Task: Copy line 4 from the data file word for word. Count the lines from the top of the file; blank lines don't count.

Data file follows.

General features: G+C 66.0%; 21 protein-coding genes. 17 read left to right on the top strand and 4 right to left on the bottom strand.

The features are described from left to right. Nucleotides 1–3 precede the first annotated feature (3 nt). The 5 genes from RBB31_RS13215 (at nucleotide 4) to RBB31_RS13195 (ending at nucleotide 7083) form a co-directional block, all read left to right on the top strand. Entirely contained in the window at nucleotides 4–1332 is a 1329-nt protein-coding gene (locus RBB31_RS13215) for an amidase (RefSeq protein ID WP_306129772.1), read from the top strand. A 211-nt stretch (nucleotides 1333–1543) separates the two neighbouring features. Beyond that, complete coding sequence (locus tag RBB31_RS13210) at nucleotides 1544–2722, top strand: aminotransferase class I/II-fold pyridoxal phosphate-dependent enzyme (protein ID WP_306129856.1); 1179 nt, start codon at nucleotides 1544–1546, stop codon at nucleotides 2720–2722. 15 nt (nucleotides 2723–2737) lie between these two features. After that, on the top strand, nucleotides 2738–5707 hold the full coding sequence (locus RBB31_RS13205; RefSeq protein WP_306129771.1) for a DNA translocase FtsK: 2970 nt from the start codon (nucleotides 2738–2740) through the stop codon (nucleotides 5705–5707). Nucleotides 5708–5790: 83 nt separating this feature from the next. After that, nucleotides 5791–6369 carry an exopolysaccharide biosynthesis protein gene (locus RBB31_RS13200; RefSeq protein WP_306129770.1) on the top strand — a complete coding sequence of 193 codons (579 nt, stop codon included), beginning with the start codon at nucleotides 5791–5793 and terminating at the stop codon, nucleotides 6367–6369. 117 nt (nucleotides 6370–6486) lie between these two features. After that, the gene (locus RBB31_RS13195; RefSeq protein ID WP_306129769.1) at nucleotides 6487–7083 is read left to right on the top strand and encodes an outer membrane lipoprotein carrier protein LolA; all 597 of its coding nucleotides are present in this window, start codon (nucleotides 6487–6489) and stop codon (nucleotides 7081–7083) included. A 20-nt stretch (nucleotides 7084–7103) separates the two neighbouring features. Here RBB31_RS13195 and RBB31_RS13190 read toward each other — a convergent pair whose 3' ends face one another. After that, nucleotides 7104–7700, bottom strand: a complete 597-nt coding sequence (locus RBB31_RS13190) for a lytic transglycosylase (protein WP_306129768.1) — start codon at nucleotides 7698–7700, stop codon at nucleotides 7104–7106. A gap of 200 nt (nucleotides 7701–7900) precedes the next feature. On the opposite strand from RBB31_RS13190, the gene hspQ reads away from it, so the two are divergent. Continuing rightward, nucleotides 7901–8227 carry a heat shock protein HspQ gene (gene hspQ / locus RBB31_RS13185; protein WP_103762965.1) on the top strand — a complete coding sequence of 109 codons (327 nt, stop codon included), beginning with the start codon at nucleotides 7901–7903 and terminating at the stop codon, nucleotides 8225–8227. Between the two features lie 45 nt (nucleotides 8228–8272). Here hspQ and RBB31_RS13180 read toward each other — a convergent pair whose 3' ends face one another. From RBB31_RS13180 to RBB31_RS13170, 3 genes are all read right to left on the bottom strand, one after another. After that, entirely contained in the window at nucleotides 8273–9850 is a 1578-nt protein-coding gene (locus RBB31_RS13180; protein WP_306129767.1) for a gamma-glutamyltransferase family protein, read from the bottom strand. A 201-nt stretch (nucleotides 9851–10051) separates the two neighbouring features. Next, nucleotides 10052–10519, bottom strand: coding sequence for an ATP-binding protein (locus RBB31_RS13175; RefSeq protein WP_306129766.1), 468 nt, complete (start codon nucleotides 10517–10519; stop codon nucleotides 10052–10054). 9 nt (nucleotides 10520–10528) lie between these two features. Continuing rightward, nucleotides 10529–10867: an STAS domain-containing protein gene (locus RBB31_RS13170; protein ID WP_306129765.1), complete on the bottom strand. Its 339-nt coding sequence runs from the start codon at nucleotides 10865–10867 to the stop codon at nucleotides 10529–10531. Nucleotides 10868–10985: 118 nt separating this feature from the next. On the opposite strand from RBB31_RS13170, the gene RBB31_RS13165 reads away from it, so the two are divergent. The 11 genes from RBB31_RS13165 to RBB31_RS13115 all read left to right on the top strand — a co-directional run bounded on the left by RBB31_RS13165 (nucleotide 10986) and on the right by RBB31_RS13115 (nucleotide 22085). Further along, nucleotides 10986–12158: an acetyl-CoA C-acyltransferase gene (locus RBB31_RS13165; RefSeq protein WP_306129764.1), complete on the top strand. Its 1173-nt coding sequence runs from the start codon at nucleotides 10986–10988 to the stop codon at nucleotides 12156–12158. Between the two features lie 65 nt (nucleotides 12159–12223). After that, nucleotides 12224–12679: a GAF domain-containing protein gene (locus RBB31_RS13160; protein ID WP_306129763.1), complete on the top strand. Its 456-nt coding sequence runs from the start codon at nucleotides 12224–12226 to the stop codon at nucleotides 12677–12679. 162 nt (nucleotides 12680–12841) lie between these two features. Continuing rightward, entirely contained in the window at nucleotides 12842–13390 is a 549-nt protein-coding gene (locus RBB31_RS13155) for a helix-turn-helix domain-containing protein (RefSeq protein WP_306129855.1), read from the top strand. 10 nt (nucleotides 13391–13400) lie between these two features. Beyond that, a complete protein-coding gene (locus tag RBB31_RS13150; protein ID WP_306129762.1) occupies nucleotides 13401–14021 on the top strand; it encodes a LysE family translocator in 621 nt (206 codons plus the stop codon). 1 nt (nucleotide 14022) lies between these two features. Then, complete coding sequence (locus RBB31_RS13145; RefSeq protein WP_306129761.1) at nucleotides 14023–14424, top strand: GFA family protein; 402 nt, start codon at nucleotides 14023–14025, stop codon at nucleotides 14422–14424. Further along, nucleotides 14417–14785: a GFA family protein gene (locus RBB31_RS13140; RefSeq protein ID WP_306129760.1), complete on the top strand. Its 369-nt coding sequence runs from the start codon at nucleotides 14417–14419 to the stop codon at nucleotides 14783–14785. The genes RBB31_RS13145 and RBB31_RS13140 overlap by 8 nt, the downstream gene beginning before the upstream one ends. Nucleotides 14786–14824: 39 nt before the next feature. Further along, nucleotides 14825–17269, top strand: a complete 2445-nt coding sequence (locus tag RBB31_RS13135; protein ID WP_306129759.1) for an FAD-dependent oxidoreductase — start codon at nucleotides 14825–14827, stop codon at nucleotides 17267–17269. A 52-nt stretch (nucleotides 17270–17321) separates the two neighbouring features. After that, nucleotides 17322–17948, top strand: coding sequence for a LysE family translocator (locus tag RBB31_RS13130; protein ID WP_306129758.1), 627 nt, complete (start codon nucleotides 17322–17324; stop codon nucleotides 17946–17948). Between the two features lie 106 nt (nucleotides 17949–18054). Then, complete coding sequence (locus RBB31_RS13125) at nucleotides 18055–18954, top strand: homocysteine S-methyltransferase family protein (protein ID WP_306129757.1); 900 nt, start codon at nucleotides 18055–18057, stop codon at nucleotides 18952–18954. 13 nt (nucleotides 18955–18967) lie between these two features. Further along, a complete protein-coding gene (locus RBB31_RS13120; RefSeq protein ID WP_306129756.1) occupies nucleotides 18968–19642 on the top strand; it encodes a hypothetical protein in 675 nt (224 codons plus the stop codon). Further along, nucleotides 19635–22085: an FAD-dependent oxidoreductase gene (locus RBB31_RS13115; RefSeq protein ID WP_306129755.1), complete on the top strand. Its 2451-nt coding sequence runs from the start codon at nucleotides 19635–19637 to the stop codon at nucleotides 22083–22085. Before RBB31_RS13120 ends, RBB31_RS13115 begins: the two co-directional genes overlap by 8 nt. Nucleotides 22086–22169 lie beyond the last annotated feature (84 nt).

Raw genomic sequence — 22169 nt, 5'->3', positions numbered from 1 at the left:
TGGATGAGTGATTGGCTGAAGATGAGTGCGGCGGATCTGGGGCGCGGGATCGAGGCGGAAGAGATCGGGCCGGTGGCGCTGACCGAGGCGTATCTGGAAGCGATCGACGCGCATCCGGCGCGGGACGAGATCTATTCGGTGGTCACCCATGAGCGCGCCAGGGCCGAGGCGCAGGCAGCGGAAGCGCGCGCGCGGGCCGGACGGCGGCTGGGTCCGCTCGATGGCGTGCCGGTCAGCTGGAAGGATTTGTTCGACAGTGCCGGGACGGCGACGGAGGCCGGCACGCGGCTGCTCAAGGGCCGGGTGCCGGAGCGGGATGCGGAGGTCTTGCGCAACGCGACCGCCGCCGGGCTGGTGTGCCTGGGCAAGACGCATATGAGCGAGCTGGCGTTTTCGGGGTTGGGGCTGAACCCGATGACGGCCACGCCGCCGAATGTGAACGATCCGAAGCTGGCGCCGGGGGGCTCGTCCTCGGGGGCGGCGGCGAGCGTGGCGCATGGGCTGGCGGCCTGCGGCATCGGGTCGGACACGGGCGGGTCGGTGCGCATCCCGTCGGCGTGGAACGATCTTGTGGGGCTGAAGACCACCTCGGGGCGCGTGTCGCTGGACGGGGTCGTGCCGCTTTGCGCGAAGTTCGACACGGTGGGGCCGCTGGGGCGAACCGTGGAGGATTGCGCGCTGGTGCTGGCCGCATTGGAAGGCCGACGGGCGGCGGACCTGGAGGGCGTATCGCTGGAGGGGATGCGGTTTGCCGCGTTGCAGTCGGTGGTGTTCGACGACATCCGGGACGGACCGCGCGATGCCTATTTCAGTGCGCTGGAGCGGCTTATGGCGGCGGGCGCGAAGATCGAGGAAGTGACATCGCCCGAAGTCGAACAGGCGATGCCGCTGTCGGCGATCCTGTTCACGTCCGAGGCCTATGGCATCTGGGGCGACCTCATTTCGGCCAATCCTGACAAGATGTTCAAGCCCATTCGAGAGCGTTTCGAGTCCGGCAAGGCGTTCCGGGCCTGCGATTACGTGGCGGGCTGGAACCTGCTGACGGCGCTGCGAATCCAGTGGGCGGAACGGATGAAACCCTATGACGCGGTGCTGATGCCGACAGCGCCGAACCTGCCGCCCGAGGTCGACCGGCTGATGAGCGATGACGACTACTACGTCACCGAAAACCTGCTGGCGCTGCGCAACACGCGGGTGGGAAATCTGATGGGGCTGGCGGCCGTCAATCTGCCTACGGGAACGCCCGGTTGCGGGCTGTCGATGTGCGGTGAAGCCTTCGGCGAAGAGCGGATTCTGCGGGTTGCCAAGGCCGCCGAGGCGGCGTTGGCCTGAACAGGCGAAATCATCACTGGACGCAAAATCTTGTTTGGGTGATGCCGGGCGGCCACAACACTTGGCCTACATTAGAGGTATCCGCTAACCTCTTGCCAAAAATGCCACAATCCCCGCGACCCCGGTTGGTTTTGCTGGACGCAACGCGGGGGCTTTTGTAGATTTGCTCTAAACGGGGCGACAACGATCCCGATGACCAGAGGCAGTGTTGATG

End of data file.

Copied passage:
TGGATGAGTGATTGGCTGAAGATGAGTGCGGCGGATCTGGGGCGCGGGATCGAGGCGGAAGAGATCGGGCCGGTGGCGCTGACCGAGGCGTATCTGGAAGCGATCGACGCGCATCCGGCGCGGGACGAGATCTATTCGGTGGTCACCCATGAGCGCGCCAGGGCCGAGGCGCAGGCAGCGGAAGCGCGCGCGCGGGCCGGACGGCGGCTGGGTCCGCTCGATGGCGTGCCGGTCAGCTGGAAGGATTTGTTCGACAGTGCCGGGACGGCGACGGAGGCCGGCACGCGGCTGCTCAAGGGCCGGGTGCCGGAGCGGGATGCGGAGGTCTTGCGCAACGCGACCGCCGCCGGGCTGGTGTGCCTGGGCAAGACGCATATGAGCGAGCTGGCGTTTTCGGGGTTGGGGCTGAACCCGATGACGGCCACGCCGCCGAATGTGAACGATCCGAAGCTGGCGCCGGGGGGCTCGTCCTCGGGGGCGGCGGCGAGCGTGGCGCATGGGCTGGCGGCCTGCGGCATCGGGTCGGACACGGGCGGGTCGGTGCGCATCCCGTCGGCGTGGAACGATCTTGTGGGGCTGAAGACCACCTCGGGGCGCGTGTCGCTGGACGGGGTCGTGCCGCTTTGCGCGAAGTTCGACACGGTGGGGCCGCTGGGGCGAACCGTGGAGGATTGCGCGCTGGTGCTGGCCGCATTGGAAGGCCGACGGGCGGCGGACCTGGAGGGCGTATCGCTGGAGGGGATGCGGTTTGCCGCGTTGCAGTCGGTGGTGTTCGACGACATCCGGGACGGACCGCGCGATGCCTATTTCAGTGCGCTGGAGCGGCTTATGGCGGCGGGCGCGAAGATCGAGGAAGTGACATCGCCCGAAGTCGAACAGGCGATGCCGCTGTCGGCGATCCTGTTCACGTCCGAGGCCTATGGCATCTGGGGCGACCTCATTTCGGCCAATCCTGACAAGATGTTCAAGCCCATTCGAGAGCGTTTCGAGTCCGGCAAGGCGTTCCGGGCCTGCGATTACGTGGCGGGCTGGAACCTGCTGACGGCGCTGCGAATCCAGTGGGCGGAACGGATGAAACCCTATGACGCGGTGCTGATGCCGACAGCGCCGAACCTGCCGCCCGAGGTCGACCGGCTGATGAGCGATGACGACTACTACGTCACCGAAAACCTGCTGGCGCTGCGCAACACGCGGGTGGGAAATCTGATGGGGCTGGCGGCCGTCAATCTGCCTACGGGAACGCCCGGTTGCGGGCTGTCGATGTGCGGTGAAGCCTTCGGCGAAGAGCGGATTCTGCGGGTTGCCAAGGCCGCCGAGGCGGCGTTGGCCTGAACAGGCGAAATCATCACTGGACGCAAAATCTTGTTTGGGTGATGCCGGGCGGCCACAACACTTGGCCTACATTAGAGGTATCCGCTAACCTCTTGCCAAAAATGCCACAATCCCCGCGACCCCGGTTGGTTTTGCTGGACGCAACGCGGGGGCTTTTGTAGATTTGCTCTAAACGGGGCGACAACGATCCCGATGACCAGAGGCAGTGTTGATG